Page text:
I’m not alone. Right now, hundreds of committed Christian astronomers are busy studying the Creator’s handiwork. We work on top government projects, teach at esteemed universities, conduct cutting-edge research, travel to space, and praise God for giving us the awesome privilege of understanding previously undisclosed mysteries of the cosmos.
I believe God is calling young men and women today to serve Him as scientists, but I wonder how many young people fail to hear this calling because Christian adults and teachers tell them that all scientists are “godless scientists.”
The fact is, godly scientists are everywhere, as a recent survey by the American Association for the Advancement of Science shows. AAAS found that more than a third of scientists have no doubts about God’s existence, 18 percent of scientists attended weekly religious services (compared with 20 percent of the rest of us), and 15 percent of scientists consider themselves very religious (compared with 19 percent of the general population).
God’s Scientific Role Models
Christian scientists follow in the footsteps of many powerful role models from the past few centuries. Two of my favorite role models from the past and present are Johannes Kepler, a Protestant astronomer who was a friend of Galileo, and Francis S. Collins, a committed believer who serves as director of the National Institutes of Health, one of the most prestigious science positions in the United States.
Like me, Kepler struggled to find his calling.
“I wanted to become a theologian,” he wrote. “For a long time I was restless. Now, however, behold how through my effort God is being celebrated in astronomy.”
It was 1596 and Johannes Kepler, a German Protestant, was expressing his love for God’s “two books” in a book of his own: Mysterium Cosmographicum (or The Cosmographic Mystery). The book’s forty-six-word subtitle explains its focus: “Forerunner of the Cosmological Essays, Which Contains the Secret of the Universe; on the Marvelous Proportion of the Celestial Spheres, and on the True and Particular Causes of the Number, Magnitude, and Periodic Motions of the Heavens; Established by Means of the Five Regular Geometric Solids.”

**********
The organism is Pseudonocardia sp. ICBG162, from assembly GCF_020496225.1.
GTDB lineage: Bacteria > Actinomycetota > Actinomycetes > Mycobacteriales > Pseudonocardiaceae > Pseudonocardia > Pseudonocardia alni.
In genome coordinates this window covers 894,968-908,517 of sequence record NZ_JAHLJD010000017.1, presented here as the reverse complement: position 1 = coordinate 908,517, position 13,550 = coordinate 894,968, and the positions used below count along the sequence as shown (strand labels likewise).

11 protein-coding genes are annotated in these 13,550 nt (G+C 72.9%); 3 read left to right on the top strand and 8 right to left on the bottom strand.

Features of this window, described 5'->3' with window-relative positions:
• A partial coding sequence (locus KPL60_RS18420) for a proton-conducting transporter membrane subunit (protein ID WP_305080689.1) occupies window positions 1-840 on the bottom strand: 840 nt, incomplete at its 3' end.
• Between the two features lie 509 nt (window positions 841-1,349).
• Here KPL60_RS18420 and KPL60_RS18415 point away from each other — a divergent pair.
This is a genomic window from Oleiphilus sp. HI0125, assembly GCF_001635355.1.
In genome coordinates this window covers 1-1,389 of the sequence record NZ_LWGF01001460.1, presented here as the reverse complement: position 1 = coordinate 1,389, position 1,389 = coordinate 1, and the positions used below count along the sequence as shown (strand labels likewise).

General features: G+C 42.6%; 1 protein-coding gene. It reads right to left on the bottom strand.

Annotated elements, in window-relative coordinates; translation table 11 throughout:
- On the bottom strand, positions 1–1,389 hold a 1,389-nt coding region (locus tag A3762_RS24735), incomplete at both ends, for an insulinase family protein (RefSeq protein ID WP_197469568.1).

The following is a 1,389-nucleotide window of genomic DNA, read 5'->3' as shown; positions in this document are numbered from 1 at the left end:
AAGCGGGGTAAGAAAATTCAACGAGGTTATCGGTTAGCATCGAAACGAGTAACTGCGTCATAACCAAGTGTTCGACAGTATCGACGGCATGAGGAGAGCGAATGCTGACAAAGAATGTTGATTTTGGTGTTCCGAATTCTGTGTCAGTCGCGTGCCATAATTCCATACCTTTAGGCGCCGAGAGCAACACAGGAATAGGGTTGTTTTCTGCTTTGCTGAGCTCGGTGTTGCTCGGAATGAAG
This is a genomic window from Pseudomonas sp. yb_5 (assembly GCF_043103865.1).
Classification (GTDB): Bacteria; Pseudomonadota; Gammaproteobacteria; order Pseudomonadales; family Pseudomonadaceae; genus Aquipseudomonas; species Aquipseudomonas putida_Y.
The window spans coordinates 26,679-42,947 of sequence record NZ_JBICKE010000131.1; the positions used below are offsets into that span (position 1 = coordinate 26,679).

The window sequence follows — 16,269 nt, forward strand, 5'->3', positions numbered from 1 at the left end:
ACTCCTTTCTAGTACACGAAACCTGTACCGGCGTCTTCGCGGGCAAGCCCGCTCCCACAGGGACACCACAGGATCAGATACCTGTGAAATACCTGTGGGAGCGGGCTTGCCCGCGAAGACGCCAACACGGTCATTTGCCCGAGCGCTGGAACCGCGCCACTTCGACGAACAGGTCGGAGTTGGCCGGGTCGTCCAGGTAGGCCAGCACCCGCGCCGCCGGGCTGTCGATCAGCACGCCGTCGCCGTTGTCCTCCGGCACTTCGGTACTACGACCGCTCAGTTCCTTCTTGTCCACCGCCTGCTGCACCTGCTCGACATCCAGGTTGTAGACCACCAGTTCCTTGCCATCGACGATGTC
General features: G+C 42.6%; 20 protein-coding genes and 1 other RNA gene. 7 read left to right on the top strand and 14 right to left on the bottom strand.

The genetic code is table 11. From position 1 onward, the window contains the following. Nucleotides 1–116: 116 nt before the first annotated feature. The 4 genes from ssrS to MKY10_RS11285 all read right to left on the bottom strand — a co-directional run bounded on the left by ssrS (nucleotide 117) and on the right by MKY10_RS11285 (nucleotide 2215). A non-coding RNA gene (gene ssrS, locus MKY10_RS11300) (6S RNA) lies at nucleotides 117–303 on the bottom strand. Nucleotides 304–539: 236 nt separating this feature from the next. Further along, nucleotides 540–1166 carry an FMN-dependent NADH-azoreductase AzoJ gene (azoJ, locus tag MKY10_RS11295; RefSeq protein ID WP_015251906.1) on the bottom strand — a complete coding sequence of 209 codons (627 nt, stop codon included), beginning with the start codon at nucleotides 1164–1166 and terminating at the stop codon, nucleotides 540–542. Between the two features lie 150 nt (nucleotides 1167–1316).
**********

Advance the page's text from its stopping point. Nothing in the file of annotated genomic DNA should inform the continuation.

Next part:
Kepler studied theology, but today he is celebrated as a pioneering theoretical astronomer (they use numbers and formulas, not telescopes).
His constant prayer was that his work would “always be ready to offer delight not unworthy of a Christian, and give relief from sorrow either in the astronomical practices or in the contemplation of the heavenly works of the harmonies of the universe.”
Kepler’s astronomical theories flowed from his deep faith in God, the cosmic architect and builder. He believed astronomy was one way to better understand the Creator’s mind and methods, allowing us to praise Him more accurately and rapturously. “Those laws [of nature] are within the grasp of the human mind; God wanted us to recognize them by creating us in his own image so that we could share in his own thoughts.”
Faith also gave Kepler the courage he needed to express unpopular ideas at a time when astronomers were regularly accused of heresy for suggesting the then-radical idea that the Earth orbits the Sun, not the other way around.
If you want to know a more contemporary example of the working Christian scientist, check out Francis S. Collins, who explained his dual calling in a 2015 National Geographic article, “Why I’m a Man of Science—and Faith”:
“I am privileged to be somebody who tries to understand nature using the tools of science. But it is also clear that there are some really important questions that science cannot really answer, such as: Why is there something instead of nothing? Why are we here? In those domains I have found that faith provides a better path to answers.”
A Hymn to the Creator
As soon as I could talk, I sang hymns with my parents at our Baptist church. I did my best to make sense of big theological words like sanctified, but one other hymn needed no explanation:
O Lord my God, when I in awesome wonder
Consider all the worlds thy hands have made,
I see the stars, I hear the rolling thunder,
Thy power throughout the universe displayed
I’ve probably sung “How Great Thou Art” hundreds of times. When our church sings this classic hymn on a Sunday, I often hear it playing back in my mind the following week as I look through the telescope here at Eastern’s observatory.
“How Great Thou Art” makes a perfect soundtrack for today’s Christian astronomers who believe God has called us to explore previously unknown mysteries of His universe.
Christian astronomers aren’t necessarily super-godly or more devout than the average person, but we’re totally out-of-this-world curious to learn all we can about the delightful details of Creation.
As sixteenth-century Protestant astronomer Tycho Brahe put it, “Those who study the stars have God for a teacher.”
But you don’t need to be a card-carrying astronomer to appreciate the glory God declares through His heavens. All you need to do is look up!
David H. Bradstreet is an astronomer, author, and professor who chairs the Astronomy and Physics Department and director of the David H. Bradstreet Observatory and Julia Fowler Planetarium at Eastern University. www.euastronomy.com
Co-writer Steve Rabey has helped create more than 30 books for the CBA market (bestseller Rachel’s Tears) and written more than 2,000 articles for major media outlets (New York Times, Christianity Today, etc.). www.steverabey.com